If the local elections are to have any real meaning, provincial governments will need to ensure that newly elected local councils have sufficient resources and authority to address service delivery and development challenges in local communities. This will require provincial governments to recalibrate their approach towards the third tier of government. At present, their instincts seem to be to ‘centralise’ for the purposes of political expediency, rather than acting in the true spirit of the 18th amendment and empowering local government structures.

The failure of provincial governments to perform at the local level affects the poor especially. Only local authorities will be able to understand and make the right choices for their respective areas. It cannot be expected from the government to be “all seeing, all hearing”. People are able to trust their opinion leaders/heads of society, giving them an upper hand in resolving matters.

It is appropriate to highlight the importance of the grass-root democracy and seek the commitment of the political parties at this time. There is a need to create laws that better clarify the division of power and functions between the provincial governments and LGs.

Sajjad Mir hopes that the LG Acts will evolve as the elected and the provincial relations attain a new balance of power.

“The grass will definitely be greener one day, even though the government is reluctant at the moment, but in some years the local bodies will definitely be the voice of the people of this nation. Given the elected do not act like dummies”, he concluded.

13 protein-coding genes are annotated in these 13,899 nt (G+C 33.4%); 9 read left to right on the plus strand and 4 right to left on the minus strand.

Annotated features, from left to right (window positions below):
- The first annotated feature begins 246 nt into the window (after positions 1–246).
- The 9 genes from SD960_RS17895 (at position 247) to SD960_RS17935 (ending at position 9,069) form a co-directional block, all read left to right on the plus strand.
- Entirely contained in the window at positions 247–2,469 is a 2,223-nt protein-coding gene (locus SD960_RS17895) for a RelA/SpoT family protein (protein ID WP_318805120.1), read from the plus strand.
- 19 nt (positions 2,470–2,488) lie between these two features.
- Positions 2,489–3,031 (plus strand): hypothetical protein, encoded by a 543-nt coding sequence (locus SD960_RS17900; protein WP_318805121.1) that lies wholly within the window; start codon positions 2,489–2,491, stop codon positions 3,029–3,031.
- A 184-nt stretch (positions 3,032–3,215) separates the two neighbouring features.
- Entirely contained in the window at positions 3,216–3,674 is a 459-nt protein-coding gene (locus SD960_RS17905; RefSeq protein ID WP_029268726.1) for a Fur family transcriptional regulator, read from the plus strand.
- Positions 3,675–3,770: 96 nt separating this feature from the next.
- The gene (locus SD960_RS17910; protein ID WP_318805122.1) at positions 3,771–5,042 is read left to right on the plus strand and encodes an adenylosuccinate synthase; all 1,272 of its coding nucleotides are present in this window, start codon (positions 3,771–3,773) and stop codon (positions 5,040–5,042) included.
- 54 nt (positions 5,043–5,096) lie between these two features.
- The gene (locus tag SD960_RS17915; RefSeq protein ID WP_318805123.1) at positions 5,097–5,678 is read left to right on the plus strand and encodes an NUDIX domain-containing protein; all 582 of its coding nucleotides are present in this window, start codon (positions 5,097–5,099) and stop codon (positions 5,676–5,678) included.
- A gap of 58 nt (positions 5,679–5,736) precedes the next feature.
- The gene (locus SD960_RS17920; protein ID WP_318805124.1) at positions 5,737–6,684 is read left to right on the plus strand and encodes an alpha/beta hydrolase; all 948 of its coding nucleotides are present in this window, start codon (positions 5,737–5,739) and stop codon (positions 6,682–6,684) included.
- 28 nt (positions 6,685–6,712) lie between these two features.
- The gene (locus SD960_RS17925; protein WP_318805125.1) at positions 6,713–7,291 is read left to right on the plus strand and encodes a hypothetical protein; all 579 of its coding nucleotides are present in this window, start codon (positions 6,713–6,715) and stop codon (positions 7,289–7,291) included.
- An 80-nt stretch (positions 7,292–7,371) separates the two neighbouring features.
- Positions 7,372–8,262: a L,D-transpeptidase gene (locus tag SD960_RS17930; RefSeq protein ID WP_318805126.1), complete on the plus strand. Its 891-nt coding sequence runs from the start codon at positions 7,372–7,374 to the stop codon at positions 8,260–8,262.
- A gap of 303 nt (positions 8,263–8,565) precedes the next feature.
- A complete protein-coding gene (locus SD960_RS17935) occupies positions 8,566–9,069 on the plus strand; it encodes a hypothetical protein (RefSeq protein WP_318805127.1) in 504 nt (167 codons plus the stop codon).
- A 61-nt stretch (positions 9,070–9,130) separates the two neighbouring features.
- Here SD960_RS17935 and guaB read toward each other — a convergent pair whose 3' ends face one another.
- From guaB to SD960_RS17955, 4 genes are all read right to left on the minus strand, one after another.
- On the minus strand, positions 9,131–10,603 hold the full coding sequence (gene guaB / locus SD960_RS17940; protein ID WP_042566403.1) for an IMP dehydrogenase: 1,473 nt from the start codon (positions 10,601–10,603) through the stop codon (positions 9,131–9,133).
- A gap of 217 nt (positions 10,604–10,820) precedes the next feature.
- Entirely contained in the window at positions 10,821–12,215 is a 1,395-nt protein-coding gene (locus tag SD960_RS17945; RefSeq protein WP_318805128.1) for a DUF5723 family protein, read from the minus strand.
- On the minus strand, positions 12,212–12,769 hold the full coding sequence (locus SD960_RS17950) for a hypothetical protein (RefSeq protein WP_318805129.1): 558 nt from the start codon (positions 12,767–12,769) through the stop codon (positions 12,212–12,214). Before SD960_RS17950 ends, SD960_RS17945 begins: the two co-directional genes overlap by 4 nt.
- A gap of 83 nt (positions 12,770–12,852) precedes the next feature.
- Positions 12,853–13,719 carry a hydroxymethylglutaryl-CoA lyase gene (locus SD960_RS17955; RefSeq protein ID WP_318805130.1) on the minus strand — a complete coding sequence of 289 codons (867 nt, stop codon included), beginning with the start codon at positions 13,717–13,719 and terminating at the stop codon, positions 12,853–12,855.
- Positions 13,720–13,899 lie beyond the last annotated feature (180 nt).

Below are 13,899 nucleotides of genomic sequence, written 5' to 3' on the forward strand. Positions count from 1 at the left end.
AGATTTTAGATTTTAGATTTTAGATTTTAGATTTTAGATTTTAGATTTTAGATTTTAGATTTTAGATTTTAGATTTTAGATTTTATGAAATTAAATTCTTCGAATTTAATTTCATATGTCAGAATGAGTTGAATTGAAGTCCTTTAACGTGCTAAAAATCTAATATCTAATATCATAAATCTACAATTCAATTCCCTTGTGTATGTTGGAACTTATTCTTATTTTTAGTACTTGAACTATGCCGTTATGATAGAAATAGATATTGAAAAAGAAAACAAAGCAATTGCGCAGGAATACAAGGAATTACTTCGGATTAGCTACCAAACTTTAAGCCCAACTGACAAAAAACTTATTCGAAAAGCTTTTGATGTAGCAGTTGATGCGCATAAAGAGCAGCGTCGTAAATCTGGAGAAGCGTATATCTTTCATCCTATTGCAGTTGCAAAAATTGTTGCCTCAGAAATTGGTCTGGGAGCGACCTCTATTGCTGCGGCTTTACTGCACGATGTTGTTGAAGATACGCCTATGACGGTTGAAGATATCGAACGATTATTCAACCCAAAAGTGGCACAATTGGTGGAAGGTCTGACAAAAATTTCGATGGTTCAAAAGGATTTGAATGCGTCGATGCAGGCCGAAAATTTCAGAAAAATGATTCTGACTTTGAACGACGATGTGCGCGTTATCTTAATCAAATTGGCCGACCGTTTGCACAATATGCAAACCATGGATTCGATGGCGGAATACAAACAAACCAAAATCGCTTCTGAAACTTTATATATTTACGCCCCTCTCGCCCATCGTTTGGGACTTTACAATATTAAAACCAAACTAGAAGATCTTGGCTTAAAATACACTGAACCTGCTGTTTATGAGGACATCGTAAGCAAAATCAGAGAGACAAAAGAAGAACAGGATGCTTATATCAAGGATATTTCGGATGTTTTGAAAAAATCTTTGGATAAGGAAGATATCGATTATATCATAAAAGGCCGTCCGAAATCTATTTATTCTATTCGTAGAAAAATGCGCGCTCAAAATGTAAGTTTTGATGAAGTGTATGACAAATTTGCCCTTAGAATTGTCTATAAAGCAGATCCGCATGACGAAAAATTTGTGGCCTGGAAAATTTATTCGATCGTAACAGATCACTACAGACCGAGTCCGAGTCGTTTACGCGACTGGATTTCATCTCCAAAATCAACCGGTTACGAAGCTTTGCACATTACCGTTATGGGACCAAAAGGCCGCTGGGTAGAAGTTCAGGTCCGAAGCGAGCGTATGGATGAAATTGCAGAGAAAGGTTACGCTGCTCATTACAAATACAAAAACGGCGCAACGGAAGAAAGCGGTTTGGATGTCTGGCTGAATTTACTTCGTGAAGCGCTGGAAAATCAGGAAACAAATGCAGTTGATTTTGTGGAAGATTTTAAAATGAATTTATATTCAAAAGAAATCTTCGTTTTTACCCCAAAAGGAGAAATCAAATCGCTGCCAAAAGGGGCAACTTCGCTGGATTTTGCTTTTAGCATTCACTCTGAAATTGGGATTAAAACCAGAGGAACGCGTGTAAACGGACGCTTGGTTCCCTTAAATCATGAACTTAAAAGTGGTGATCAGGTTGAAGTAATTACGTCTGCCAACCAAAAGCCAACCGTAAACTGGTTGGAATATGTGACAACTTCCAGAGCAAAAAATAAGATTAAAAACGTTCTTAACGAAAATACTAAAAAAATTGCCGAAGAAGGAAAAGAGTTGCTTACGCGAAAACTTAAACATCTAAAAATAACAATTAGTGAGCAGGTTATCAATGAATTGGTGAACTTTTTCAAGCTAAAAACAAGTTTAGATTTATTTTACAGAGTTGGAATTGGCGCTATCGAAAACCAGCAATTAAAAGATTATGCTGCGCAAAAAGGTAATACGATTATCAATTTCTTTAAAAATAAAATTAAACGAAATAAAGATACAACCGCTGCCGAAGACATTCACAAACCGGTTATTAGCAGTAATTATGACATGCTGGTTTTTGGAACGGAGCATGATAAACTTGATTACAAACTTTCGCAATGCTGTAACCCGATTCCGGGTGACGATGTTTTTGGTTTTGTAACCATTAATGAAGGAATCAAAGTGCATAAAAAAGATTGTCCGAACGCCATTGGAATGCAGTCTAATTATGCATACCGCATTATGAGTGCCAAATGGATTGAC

Originally Published in Pakistan Today

“However educated the people may be they still feel timid telling their loved ones about their problems,” says Nadia, a breast cancer survivor who lived with the disease for six years before finally overcoming it.

“After my son’s birth, I knew something was wrong. When I went to the doctor, the mammogram procedure scared me. I didn’t get it done until much later.” Nadia’s cancer was diagnosed at the second stage. She had to go through, chemotherapy, radiations and a mastectomy before she was cancer free.

Many due to lack of awareness and societal taboos surrounding the disease in Pakistan have to face severe consequences. Women fear coming out about the disease as talking openly about one’s breast is still considered disrespectful, as the fear of losing breast in the process is overwhelming, dreadful thoughts of an unhappy marriage due to it or no marriage at all; ignoring the big picture, i.e. their life, in the course.

Another breast cancer survivor, Dr Fatimah says, “I tell every woman I meet that we should stop being scared and take charge because it’s either us or cancer.”

Every year in October, International Breast Cancer Awareness Campaigns (BCAC) are run with the month dubbed Pinktober.

BCAC which started in 1985 has saved many lives with the aim of the campaign to promote the most effective ways in the fight against the disease.

Breast cancer has become relatively curable in the past years. Early detection could increase survival rate, mean lesser chemotherapy and no mastectomies at best.

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“Breast Cancer is not a death sentence anymore. It is 100 per cent curable if women get tested on time,” Dr Maryam Hassan a researcher at Shaukat Khanum Memorial Cancer Hospital and Research Centre (SKMCH&RC) told Pakistan Today.

Almost one in every nine women in Pakistan is vulnerable to breast cancer in her life while over a million women worldwide are diagnosed with the disease every year, according to SKMCH&RC.

According to The Pink Ribbon campaign, “Pakistan has the highest rate of breast cancer for any Asian population in the world. It is the most frequent malignancy in women and accounts for 38.5 percent of all female cancers which is 90,000 new cases every year. About half (43.7%) of all breast cancers are locally advanced and result in 40,000 deaths every year.”